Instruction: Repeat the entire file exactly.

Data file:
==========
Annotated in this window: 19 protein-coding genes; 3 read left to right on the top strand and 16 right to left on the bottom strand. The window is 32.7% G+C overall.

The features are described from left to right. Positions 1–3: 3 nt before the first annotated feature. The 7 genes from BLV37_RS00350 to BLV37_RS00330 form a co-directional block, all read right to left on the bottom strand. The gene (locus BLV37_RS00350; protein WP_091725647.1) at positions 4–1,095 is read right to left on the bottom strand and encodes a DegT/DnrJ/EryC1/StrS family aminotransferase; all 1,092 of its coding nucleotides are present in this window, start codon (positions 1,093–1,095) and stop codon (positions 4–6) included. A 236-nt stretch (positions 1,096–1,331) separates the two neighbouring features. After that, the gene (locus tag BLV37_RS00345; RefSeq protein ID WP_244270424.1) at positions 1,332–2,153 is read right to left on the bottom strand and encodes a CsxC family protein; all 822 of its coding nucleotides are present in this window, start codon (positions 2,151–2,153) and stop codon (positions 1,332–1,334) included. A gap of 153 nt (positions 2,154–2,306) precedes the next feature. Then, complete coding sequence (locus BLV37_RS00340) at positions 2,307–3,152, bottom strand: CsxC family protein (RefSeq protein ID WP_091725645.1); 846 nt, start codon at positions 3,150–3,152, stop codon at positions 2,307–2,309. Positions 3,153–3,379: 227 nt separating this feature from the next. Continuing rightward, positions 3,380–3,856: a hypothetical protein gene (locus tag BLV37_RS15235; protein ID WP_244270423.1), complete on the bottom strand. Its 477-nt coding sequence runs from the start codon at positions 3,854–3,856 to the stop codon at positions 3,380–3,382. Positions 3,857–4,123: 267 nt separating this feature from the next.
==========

Annotated in this window: 19 protein-coding genes; 3 read left to right on the top strand and 16 right to left on the bottom strand. The window is 32.7% G+C overall.

The features are described from left to right. Positions 1–3: 3 nt before the first annotated feature. The 7 genes from BLV37_RS00350 to BLV37_RS00330 form a co-directional block, all read right to left on the bottom strand. The gene (locus BLV37_RS00350; protein WP_091725647.1) at positions 4–1,095 is read right to left on the bottom strand and encodes a DegT/DnrJ/EryC1/StrS family aminotransferase; all 1,092 of its coding nucleotides are present in this window, start codon (positions 1,093–1,095) and stop codon (positions 4–6) included. A 236-nt stretch (positions 1,096–1,331) separates the two neighbouring features. After that, the gene (locus tag BLV37_RS00345; RefSeq protein ID WP_244270424.1) at positions 1,332–2,153 is read right to left on the bottom strand and encodes a CsxC family protein; all 822 of its coding nucleotides are present in this window, start codon (positions 2,151–2,153) and stop codon (positions 1,332–1,334) included. A gap of 153 nt (positions 2,154–2,306) precedes the next feature. Then, complete coding sequence (locus BLV37_RS00340) at positions 2,307–3,152, bottom strand: CsxC family protein (RefSeq protein ID WP_091725645.1); 846 nt, start codon at positions 3,150–3,152, stop codon at positions 2,307–2,309. Positions 3,153–3,379: 227 nt separating this feature from the next. Continuing rightward, positions 3,380–3,856: a hypothetical protein gene (locus tag BLV37_RS15235; protein ID WP_244270423.1), complete on the bottom strand. Its 477-nt coding sequence runs from the start codon at positions 3,854–3,856 to the stop codon at positions 3,380–3,382. Positions 3,857–4,123: 267 nt separating this feature from the next.